What Are Demodex Mites?

Medically Reviewed by Stephanie S. Gardner, MD on May 04, 2023
5 min read

Demodex mites are tiny eight-legged parasites that mostly live in hair follicles and oil glands on your face, neck, or chest. As alarming as this may sound, they’re generally harmless. In fact, they can even help your skin by removing dead skin cells. But if you get too many of them, they can cause an infection that irritates your skin.

They’re very common. Scientists estimate that from 23%-100% of healthy adults have them. But you likely won’t know you have them unless your skin acts up. You can’t see them without a microscope. 

Even if you can scrub your face, the mites probably won’t come off. But there are treatments that can kill them if they start to cause problems.

Male and female mites usually mate inside a follicle opening. They lay eggs inside your hair follicles and oil glands. Larvae hatch within 3-4 days and reach adulthood after 7 days.

The mites live about 2 weeks. They usually come out at night to feast on dead skin cells before retreating to their hiding spots to lay eggs. When they die, they break down inside your hair follicles and sebaceous glands.

Demodex mites are contagious. They move from person to person by contact with hair, eyebrows, or oil glands on the skin.

Two types of Demodex mites live on humans: Demodex folliculorum (D. folliculorum) and Demodex brevis (D. brevis). D. folliculorum mites are around 0.3-0.4 millimeters long, while D. brevis mites are slightly smaller at 0.15-0.2 mm.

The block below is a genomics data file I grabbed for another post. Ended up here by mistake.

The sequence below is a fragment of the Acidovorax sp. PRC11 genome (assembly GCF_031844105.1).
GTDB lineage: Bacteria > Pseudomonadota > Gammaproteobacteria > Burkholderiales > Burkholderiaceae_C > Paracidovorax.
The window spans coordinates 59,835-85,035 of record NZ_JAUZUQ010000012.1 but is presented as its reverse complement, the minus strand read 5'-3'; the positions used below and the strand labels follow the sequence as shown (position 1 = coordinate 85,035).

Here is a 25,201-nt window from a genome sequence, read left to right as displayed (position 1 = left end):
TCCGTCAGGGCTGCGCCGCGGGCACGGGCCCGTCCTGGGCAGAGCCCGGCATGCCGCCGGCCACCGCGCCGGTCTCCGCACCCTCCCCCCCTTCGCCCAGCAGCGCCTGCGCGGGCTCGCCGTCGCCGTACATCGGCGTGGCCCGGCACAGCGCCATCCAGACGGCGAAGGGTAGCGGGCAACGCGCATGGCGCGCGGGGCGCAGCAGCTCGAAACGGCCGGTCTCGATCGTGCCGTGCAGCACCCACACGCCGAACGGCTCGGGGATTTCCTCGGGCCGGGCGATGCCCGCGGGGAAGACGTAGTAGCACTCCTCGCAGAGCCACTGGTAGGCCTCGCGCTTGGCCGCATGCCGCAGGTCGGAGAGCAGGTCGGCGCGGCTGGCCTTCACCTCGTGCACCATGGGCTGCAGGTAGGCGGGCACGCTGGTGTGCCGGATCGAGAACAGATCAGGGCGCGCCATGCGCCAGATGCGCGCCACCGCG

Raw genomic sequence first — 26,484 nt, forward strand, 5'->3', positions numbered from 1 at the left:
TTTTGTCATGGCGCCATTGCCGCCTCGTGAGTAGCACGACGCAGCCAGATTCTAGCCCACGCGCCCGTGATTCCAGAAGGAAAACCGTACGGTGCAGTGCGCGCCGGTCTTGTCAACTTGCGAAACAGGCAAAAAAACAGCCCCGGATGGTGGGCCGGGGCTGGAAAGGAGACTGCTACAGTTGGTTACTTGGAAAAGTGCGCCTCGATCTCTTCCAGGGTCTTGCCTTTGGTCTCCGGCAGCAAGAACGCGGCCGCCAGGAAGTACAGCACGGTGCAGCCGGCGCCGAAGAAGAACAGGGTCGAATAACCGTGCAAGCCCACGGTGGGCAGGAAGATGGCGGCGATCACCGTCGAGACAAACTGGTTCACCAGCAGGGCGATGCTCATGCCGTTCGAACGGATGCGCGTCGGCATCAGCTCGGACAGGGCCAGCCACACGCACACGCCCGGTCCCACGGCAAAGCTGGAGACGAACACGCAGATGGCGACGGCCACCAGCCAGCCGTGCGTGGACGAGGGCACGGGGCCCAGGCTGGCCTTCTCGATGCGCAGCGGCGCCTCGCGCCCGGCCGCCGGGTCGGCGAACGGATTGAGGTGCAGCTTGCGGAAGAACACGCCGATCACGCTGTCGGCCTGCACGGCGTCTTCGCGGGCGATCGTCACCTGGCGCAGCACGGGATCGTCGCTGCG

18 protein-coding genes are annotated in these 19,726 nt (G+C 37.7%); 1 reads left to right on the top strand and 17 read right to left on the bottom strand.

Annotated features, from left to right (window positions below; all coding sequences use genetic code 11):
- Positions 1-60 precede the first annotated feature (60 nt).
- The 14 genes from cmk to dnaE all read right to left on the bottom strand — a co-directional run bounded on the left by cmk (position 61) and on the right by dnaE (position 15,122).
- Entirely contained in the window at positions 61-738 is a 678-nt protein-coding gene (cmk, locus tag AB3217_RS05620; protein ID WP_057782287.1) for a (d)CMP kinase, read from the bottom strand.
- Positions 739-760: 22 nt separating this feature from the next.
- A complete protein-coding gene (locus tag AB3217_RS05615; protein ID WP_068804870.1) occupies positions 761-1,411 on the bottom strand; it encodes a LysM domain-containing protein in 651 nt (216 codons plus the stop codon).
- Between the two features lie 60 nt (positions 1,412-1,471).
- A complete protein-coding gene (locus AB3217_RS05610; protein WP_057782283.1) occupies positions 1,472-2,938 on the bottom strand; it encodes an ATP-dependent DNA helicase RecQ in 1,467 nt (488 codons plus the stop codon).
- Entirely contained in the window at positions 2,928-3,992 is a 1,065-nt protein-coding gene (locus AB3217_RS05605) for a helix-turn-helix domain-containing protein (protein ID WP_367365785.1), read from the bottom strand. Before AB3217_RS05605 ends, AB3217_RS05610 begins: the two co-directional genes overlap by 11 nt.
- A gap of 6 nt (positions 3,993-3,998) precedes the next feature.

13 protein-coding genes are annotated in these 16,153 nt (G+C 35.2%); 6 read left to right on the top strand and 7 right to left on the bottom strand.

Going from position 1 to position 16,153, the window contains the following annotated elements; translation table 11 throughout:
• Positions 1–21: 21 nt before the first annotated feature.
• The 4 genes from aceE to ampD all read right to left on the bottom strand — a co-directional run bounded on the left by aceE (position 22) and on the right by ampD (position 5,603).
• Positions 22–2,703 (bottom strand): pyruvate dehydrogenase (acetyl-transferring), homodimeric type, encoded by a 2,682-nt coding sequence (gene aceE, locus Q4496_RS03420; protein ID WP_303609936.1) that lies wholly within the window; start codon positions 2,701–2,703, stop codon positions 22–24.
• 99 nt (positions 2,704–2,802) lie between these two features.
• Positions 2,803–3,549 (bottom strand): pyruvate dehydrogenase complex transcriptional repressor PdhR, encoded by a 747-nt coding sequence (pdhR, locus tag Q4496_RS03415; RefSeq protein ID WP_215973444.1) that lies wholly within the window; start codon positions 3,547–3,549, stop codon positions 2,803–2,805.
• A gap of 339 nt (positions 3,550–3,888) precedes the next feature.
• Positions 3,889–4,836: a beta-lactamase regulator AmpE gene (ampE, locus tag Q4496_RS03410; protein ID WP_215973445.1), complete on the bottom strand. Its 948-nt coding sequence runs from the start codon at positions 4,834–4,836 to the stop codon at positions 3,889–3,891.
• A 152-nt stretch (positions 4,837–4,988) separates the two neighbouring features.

Both types have elongated, semi-transparent bodies made up of two fused segments, one of which has eight legs attached. Scales cover their bodies, helping them attach to your hair follicles. Each has mouthparts designed to consume skin cells, oil, and hormones in your hair follicles and oil glands. 

Demodex folliculorumThis is the most common type of demodex mite. They tend to stay in the facial area, including your nose, cheeks, chin, eyelashes, eyebrows, and scalp. They might also be found on your neck and ears. They like to get inside the upper part of a hair follicle and survive on skin cells and oil.

Demodex brevisWhile D. brevis isn’t as common as D. folliculorum, they affect a larger area of your body. They can affect your face and eyes but tend to migrate to your chest and neck area. They prefer to go deep into the oil glands there and feed on the cells.

Symptoms of Demodex folliculorum infection

Some common symptoms of D. folliculorum infection are: 

  • Rough skin
  • Scaly, flaky, or itchy skin
  • Redness or rashes
  • Skin sensitivity
  • Burning 
  • Eczema
  • Inflamed papules and pustules that resemble whiteheads 

If your eyes are affected, you could notice:

  • Blepharitis (eyelid irritation)
  • Itchiness
  • Loss of eyelashes

Symptoms of Demodex brevis infection

D. brevis symptoms are similar to those of D. folliculorum. But unlike with D. folliculorum, you may notice them on your neck or chest area.

Diagnosis of Demodex folliculorum infection

You can’t tell you have D. folliculorum unless you develop symptoms. To diagnose it, your doctor will scrape your skin to get a sample. Then they’ll look at it under a microscope.‌ 

Diagnosis of Demodex brevis infection

Your doctor diagnoses D. brevis the same way they do D. folliculorum -- by looking at your skin cells under a microscope.